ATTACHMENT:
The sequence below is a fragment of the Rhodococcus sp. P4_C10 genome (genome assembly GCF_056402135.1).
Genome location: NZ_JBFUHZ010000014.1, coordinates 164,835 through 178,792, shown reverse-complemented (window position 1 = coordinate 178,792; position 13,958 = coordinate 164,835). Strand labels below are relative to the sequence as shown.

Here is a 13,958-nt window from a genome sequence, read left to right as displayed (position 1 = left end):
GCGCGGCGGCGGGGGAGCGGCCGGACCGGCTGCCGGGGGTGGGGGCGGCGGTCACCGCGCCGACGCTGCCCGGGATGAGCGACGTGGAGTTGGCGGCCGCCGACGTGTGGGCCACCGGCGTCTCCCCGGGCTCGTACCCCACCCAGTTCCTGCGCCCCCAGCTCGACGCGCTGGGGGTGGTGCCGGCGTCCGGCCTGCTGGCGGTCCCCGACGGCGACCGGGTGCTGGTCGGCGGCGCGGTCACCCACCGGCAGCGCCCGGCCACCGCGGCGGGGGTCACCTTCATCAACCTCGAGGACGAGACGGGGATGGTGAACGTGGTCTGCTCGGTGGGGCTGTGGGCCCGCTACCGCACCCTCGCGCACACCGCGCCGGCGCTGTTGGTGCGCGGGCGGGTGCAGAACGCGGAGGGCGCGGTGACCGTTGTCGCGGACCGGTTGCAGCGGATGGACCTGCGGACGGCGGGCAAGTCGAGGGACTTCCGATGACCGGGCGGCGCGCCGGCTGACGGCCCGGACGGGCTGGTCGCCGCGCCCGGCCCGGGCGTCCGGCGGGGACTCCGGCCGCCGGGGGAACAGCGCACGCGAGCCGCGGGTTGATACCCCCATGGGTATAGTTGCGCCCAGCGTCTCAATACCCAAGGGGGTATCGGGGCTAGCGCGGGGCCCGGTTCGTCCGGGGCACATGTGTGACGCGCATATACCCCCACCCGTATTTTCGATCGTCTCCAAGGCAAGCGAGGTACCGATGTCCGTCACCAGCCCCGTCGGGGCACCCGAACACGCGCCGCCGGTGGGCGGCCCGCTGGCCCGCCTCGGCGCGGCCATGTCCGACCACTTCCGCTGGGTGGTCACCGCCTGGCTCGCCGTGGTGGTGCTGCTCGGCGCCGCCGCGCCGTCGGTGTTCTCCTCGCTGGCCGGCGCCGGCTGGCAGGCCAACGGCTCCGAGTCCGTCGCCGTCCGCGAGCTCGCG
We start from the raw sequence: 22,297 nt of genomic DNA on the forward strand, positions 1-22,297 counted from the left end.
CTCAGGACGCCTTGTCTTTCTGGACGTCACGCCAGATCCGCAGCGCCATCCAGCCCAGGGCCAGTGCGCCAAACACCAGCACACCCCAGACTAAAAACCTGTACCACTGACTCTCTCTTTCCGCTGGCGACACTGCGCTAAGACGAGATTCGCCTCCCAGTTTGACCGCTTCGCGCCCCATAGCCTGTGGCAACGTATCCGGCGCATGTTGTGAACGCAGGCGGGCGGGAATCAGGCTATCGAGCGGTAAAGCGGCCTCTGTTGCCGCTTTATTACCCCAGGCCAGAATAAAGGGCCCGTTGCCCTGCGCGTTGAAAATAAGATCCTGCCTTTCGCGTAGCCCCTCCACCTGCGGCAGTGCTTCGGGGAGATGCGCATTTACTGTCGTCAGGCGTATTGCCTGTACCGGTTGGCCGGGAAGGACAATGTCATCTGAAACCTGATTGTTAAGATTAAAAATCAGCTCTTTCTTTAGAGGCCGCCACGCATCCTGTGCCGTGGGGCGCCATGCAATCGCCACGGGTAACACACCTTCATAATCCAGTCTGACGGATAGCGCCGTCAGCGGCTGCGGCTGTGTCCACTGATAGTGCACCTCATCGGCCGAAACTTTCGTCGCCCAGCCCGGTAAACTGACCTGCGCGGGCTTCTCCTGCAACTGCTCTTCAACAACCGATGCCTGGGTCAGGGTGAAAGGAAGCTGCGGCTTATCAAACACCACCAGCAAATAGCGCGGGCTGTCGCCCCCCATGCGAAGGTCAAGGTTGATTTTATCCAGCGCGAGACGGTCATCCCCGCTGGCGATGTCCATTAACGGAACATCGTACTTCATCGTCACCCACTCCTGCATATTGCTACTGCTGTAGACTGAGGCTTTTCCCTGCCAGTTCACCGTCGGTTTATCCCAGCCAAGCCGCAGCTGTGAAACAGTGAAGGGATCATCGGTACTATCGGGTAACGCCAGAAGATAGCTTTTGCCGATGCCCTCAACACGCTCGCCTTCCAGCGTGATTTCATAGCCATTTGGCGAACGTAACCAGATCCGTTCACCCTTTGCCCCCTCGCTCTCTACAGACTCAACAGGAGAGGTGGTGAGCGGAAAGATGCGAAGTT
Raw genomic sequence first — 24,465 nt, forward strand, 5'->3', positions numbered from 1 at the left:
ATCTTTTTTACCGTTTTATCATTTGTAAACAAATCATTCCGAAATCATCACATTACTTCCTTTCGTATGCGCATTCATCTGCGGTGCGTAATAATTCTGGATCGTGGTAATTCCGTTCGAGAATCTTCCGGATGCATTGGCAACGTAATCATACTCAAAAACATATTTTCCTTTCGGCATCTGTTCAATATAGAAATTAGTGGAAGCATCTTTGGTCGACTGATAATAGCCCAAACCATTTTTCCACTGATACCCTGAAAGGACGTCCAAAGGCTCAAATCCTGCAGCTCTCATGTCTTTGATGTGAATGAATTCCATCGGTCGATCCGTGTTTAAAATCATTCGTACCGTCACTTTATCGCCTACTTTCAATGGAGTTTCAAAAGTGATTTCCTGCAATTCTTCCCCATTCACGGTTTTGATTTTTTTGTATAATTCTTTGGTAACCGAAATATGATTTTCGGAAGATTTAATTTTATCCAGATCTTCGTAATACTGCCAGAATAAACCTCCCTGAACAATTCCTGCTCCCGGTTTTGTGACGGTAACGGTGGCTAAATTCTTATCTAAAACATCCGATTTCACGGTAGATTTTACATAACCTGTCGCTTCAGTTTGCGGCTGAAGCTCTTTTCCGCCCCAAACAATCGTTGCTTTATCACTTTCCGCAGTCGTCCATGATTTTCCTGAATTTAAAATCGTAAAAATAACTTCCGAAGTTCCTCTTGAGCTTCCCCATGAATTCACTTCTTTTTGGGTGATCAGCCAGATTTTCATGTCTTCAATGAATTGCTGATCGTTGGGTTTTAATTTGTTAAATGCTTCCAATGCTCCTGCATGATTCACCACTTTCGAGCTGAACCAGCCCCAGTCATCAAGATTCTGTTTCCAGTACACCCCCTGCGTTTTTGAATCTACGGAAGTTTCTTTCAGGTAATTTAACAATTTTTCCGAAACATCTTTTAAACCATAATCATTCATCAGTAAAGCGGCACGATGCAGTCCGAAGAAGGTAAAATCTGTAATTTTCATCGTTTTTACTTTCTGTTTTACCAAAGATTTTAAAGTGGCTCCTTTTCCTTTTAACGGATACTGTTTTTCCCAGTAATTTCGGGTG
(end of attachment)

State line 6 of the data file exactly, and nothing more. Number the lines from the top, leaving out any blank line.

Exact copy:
CTCAGGACGCCTTGTCTTTCTGGACGTCACGCCAGATCCGCAGCGCCATCCAGCCCAGGGCCAGTGCGCCAAACACCAGCACACCCCAGACTAAAAACCTGTACCACTGACTCTCTCTTTCCGCTGGCGACACTGCGCTAAGACGAGATTCGCCTCCCAGTTTGACCGCTTCGCGCCCCATAGCCTGTGGCAACGTATCCGGCGCATGTTGTGAACGCAGGCGGGCGGGAATCAGGCTATCGAGCGGTAAAGCGGCCTCTGTTGCCGCTTTATTACCCCAGGCCAGAATAAAGGGCCCGTTGCCCTGCGCGTTGAAAATAAGATCCTGCCTTTCGCGTAGCCCCTCCACCTGCGGCAGTGCTTCGGGGAGATGCGCATTTACTGTCGTCAGGCGTATTGCCTGTACCGGTTGGCCGGGAAGGACAATGTCATCTGAAACCTGATTGTTAAGATTAAAAATCAGCTCTTTCTTTAGAGGCCGCCACGCATCCTGTGCCGTGGGGCGCCATGCAATCGCCACGGGTAACACACCTTCATAATCCAGTCTGACGGATAGCGCCGTCAGCGGCTGCGGCTGTGTCCACTGATAGTGCACCTCATCGGCCGAAACTTTCGTCGCCCAGCCCGGTAAACTGACCTGCGCGGGCTTCTCCTGCAACTGCTCTTCAACAACCGATGCCTGGGTCAGGGTGAAAGGAAGCTGCGGCTTATCAAACACCACCAGCAAATAGCGCGGGCTGTCGCCCCCCATGCGAAGGTCAAGGTTGATTTTATCCAGCGCGAGACGGTCATCCCCGCTGGCGATGTCCATTAACGGAACATCGTACTTCATCGTCACCCACTCCTGCATATTGCTACTGCTGTAGACTGAGGCTTTTCCCTGCCAGTTCACCGTCGGTTTATCCCAGCCAAGCCGCAGCTGTGAAACAGTGAAGGGATCATCGGTACTATCGGGTAACGCCAGAAGATAGCTTTTGCCGATGCCCTCAACACGCTCGCCTTCCAGCGTGATTTCATAGCCATTTGGCGAACGTAACCAGATCCGTTCACCCTTTGCCCCCTCGCTCTCTACAGACTCAACAGGAGAGGTGGTGAGCGGAAAGATGCGAAGTT